'Put her down': Michigan Governor Gretchen Whitmer gets death threats for not easing stay-at-home orders
Michigan Governor Gretchen Whitmer is one of those politicians whose name has made the headlines frequently in the times of the Covid-19 pandemic. From taking on the Donald Trump administration over the federal response to her state’s crisis to backing fellow Democrat Joe Biden against the rape accusation by one of his former aides, the 48-year-old Whitmer has done it all.
Her strong stand in supporting the lockdown in the Wolverine State has also been another reason that has earned her the spotlight even though the battle has not been easy for her.
The first-time governor has faced several threats, including death, posed by the angry and frustrated residents of the state on social media platforms like Facebook ahead of a scheduled armed rally in Lansing on Thursday. Detroit Metro Times has gained access to four private Facebook groups that have a combined membership of 400,000 seeking to instigate violence against Whitmer and defy her social-distancing orders. There was also call for Whitmer’s assassination as one angry resident wrote in one of those groups: “Can we please just take up a collection for an assassin to put that woman from Michigan down.”
“Plain and simple she needs to eat lead and send a statement to the rest of the democrats that they are next,” wrote another. “I wish someone would take her out permanently,” said a third post.
Gretchen unmoved despite threats
Gretchen, however, put up a strong face suggesting that she was not going to backtrack. At a press conference on Monday, May 11, she instead claimed that her administration’s policies were working as people were staying at home.
According to Metro Times which called the hateful posts to be contradictory to the social media giant’s online policies. Facebook removed one of the groups called Michigan United for Liber on grounds of violating its policy against inciting violence. The group organized a rally at the Capitol in April.
The threats against Whitmer also come days after she expressed support of banning weapons inside the state Capitol after angry protesters demonstrated against the lockdown restrictions and stormed the Capitol building on April 30 after she decided to extend the stay-at-home rule.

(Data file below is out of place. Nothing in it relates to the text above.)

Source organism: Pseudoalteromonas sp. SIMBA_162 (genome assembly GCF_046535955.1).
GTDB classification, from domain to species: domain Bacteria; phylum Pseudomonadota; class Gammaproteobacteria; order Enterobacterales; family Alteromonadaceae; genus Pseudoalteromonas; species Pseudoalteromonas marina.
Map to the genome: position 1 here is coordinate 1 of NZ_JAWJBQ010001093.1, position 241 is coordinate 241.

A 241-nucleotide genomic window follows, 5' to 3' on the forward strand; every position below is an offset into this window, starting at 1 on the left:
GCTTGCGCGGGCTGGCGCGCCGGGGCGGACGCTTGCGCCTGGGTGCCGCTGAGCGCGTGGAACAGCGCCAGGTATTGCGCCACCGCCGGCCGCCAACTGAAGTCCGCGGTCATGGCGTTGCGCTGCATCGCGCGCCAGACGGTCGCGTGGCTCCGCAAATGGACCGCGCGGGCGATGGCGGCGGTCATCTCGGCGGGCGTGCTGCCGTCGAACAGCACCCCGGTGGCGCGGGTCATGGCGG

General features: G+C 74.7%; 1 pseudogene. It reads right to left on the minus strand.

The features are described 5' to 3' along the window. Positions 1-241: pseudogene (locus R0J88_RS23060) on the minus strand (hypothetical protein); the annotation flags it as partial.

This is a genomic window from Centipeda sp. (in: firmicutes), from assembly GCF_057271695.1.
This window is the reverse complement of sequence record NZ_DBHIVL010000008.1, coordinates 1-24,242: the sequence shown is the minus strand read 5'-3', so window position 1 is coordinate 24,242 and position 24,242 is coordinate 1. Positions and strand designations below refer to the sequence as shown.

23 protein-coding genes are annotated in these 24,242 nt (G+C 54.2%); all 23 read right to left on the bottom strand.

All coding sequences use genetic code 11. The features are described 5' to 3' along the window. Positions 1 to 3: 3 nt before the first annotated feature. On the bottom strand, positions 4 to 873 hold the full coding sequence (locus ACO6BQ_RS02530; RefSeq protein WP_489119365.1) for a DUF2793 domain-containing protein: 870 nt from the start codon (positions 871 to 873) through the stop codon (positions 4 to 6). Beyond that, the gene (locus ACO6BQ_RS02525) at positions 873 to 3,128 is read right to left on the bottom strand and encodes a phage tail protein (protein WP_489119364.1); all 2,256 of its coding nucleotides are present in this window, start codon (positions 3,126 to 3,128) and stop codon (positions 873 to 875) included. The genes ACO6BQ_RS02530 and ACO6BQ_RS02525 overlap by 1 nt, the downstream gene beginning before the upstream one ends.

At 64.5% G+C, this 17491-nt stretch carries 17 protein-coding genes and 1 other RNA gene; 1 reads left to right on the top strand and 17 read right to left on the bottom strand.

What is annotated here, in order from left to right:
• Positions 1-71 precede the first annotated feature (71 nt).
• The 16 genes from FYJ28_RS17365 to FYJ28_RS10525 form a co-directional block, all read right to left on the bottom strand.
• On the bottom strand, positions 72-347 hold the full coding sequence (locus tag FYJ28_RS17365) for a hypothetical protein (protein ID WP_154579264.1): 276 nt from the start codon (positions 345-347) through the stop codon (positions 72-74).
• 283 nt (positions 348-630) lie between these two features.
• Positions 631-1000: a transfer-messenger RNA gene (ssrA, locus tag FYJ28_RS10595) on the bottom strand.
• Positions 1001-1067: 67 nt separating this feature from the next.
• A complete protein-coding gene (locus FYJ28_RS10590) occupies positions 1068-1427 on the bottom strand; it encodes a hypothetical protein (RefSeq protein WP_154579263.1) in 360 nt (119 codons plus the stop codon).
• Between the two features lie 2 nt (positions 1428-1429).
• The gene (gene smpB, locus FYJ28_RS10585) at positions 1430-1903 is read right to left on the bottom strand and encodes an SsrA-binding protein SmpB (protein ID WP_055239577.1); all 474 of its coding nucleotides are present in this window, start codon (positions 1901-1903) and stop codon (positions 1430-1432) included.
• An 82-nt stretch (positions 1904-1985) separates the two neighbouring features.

A number of Democratic governors across the country have spoken against the reopening of the economy as over a million people have been infected by the deadly virus and more than 80,000 lives have been lost. President Donald Trump, however, has spoken in favor of lifting the restrictions time and again particularly because it has taken a heavy toll on the economy -- a key factor ahead of the November 3 election this year. He even gave a call for liberating the states.
Whitmer was not worried by the April demonstration and said in an interview to NBC News that lawmakers should not feel threatened when they come to work during the pandemic. “There are legislators who are wearing bulletproof vests to go to work,” she said last Wednesday, May 6.
“No one should be intimidated by someone who’s bringing in an assault rifle into their workplace. And so there is conversation about changing that law,” she added.
The Owosso barber who has Michigan Militia's support
A 77-year-old baber in the state town of Owosso has emerged as a symbol of the defiance against Whitmer. For six days, Karl Manke has been defying the governor’s orders to open his shop and he has found big support for his action. Dozens have been gathering outside Manke’s ship to show their solidarity. On Saturday, May 9, more than 15 customers queued up outside Manke’s shop to get haircuts.
The veteran has got two citations from the police so far for violating the executive order but members of Michigan Militia have warned that they will take action to stop Manke from going to jail.
Whitmer was asked about the barber on Monday and she said: “I also know a lot of people who could use a haircut, yours truly included as well as my husband. ... I expect people to follow the law. These executive orders are not a suggestion. They're not optional. They're not helpful hints.”
Manke’s advocate Dave Kallman said the state went too far. “If you can walk down the aisles at Walmart, you can walk down the aisles in Karl's barber shop and practice the same physical distancing, hand-washing, all the things we've been hearing on and on,” Associated Press quoted him as saying. The report also said Manke pledging that he is going to stay open till Jesus arrives.
Trump won Michigan by a wafer-thin margin of 0.23 percent in the 2016 presidential election after the Democrats won it consecutively between 1992 and 2012.